By Blogger Richard K. Barry, at 9:25 PM  

  • I'm American Irish through and through, and I don't think it's a stereotype at all. I think it's true. I don't understand how so many of my extended family could be so backward, racist and hateful, but they are. If they'd taken any time to understand the real history of the Irish in America, they might be more tolerant. Then again they're also pretty effed up, and that plays a big part in it. Generally speaking, the more religious my cousins are, the nastier they are. So maybe that's the real problem. Bill Donahue is basically insane, fer instance.

    By Anonymous toma, at 11:30 PM  

  • This is the story of America; Puritans came here to flee religious persecution to go to oppress, banishing and lynch Quakers. When JFK was running for president, anti-Catholics came out as much as anti-Islam people are today in many parts of the USA. Now Nancy Pelosi and John Boehner have invited the current Pope to speak to Congress, America just breeds this behavior. It all based on politics, and Classism.

    Classism is American as apple pie. Even within each "group" there are levels of acceptance. For example, Italians like my fathers parents who came here through Ellis Island in 1912, who never spoke English, but made sure all their children became "good" Americans by melting into society by learning English and going to school so they could raise families and have better lives than they did. But not so much because they thought better themselves, but because they were aware of the obstacles of uneducated immigrant Italians who would be stuck working on fishing boats, many dying at sea. At one point, Italians weren't even considered "white" to most American.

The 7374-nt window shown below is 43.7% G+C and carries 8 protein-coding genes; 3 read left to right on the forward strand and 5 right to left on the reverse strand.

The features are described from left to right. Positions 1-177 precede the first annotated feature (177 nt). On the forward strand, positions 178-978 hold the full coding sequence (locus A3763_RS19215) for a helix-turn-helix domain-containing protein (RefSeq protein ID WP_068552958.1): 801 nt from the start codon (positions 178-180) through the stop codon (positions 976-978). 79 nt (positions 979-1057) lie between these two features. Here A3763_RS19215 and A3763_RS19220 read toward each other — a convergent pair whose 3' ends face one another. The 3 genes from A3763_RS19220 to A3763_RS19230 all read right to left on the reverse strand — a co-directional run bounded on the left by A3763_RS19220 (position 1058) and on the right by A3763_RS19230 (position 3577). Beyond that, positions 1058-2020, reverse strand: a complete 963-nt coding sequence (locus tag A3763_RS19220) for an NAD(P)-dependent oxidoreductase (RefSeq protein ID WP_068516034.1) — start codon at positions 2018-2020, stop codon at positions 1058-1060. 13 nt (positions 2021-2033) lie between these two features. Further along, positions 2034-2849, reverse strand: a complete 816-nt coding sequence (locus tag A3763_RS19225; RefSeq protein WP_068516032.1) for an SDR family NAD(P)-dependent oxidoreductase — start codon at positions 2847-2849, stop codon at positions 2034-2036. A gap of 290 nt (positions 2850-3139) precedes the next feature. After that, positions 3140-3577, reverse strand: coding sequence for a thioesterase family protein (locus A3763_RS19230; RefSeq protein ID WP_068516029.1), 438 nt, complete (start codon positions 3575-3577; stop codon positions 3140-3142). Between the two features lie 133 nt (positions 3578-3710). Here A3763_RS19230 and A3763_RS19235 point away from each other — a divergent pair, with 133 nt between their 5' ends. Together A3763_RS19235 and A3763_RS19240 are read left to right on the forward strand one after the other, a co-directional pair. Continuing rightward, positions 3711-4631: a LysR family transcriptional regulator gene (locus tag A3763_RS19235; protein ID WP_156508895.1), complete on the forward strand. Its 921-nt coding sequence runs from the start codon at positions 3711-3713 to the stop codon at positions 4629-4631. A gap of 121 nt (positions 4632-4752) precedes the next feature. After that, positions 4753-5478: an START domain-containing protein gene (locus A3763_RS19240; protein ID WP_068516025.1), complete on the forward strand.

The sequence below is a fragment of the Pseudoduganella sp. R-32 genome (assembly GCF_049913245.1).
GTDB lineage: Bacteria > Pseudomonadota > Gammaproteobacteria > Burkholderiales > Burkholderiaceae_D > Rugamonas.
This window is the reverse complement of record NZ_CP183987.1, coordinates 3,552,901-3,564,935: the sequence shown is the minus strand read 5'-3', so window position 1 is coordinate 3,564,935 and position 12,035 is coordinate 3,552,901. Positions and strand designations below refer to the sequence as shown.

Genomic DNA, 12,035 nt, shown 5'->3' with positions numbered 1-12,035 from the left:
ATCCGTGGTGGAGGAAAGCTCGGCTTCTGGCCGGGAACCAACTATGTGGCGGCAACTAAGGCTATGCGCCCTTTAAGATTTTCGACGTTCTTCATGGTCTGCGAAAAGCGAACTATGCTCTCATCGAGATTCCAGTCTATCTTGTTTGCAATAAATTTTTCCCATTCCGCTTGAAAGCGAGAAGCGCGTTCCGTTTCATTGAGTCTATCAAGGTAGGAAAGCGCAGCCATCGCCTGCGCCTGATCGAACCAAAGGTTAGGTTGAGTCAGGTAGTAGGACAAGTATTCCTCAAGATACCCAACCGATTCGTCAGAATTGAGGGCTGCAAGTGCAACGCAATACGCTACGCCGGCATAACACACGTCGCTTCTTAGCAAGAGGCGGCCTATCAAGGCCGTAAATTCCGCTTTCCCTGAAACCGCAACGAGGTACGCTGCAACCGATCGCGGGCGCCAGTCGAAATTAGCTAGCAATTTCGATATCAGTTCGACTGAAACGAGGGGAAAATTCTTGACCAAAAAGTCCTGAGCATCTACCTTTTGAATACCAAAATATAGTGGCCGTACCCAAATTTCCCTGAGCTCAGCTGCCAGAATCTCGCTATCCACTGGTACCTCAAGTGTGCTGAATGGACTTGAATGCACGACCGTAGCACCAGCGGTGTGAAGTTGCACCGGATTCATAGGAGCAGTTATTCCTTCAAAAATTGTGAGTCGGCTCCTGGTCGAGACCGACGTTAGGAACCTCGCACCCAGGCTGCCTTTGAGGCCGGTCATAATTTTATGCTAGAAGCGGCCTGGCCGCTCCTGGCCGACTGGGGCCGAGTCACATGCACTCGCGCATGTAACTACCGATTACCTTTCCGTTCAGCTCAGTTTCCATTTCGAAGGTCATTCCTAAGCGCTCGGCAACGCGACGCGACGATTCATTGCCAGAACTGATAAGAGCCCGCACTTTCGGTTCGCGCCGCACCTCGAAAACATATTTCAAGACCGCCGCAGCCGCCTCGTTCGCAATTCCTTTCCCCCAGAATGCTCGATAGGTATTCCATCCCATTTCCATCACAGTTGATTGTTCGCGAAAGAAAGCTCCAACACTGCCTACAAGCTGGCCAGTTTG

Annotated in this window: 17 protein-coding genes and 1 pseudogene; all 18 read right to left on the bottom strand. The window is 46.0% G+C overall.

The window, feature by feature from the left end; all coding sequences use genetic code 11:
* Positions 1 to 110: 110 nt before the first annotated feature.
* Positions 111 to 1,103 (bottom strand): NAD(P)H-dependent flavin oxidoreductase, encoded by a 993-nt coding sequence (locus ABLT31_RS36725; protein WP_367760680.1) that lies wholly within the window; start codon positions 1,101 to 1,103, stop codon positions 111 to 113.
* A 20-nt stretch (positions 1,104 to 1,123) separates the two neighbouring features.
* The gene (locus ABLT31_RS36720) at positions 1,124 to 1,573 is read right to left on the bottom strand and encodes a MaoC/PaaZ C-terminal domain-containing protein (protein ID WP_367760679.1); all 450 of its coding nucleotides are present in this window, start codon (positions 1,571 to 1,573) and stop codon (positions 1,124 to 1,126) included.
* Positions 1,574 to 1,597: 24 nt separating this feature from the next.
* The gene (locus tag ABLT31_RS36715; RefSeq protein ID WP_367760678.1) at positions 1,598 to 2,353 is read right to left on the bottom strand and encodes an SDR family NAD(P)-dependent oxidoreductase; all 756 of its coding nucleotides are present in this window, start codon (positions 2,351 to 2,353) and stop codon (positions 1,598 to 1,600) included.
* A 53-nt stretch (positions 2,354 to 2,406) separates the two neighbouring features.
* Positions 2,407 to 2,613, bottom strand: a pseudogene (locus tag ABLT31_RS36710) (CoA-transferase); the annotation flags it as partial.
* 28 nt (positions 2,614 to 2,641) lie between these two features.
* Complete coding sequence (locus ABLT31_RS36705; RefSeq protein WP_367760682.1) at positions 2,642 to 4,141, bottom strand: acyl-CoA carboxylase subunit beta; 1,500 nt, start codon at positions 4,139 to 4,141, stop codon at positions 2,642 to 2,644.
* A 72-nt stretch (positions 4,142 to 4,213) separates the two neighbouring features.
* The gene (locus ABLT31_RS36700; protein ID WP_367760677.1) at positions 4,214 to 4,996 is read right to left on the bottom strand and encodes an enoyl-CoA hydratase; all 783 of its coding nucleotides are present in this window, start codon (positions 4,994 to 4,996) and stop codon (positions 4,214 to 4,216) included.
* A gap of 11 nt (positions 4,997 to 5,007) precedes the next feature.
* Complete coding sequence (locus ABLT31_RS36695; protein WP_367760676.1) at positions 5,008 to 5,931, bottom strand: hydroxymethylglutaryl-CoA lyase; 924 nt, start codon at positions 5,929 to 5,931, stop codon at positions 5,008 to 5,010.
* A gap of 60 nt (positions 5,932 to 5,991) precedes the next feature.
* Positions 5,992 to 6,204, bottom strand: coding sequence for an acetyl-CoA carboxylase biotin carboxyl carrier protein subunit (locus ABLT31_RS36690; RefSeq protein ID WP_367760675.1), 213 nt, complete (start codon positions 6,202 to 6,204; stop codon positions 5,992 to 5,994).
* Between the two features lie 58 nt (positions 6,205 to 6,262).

Americans who are born and raised here do not see this so easily, because most of us already see all different kinds of people on the street or in media, even though there is still plenty if racism an stereotyping, many believe if they aren't lunching someone, it's not racism or bigotry.

    This has always been the "American Way". Even in the gay community, there are those who believe "Trans" people should have no equal rights, forgetting it was these people who created the whole LGBT movement unintentionally with the Stonewall incident. Also in the "black" community, there are "levels", all based on acceptability into the white majority, just like with all others who have immigrants here.

    It is at the very soul of America, even though being the "melting pot" of the world was supposed to be considered a good quality, to many here who forget they were once outsiders, the "melting pot" has always been a bad idea.

    What is missing? Basic education about our own country.

    By Anonymous Corey Mondello, at 10:06 AM  

  • In my research for my St Patrick's Day post, I came upon a really interesting short piece from four years ago, My Problem with St. Patrick's Day. He argues that the reason Americans celebrate the Irish in a way that they don't the Germans, is that the Irish are the only white group that can still claim the mantle of oppression. It's worth a read.

    By Blogger Frank Moraes, at 9:42 PM  

  • It's the racism (whether in the North or South, nobody hates the non white harder than the lowest caste of whites) plus the Catholicism (that intolerable, smug chauvinism of "The One True Holy Catholic And Apostolic Church") plus general purpose white male entitlement.

    By Blogger Lawrence, at 11:37 PM  

  • You nailed it!

    By Blogger nice person, at 3:23 PM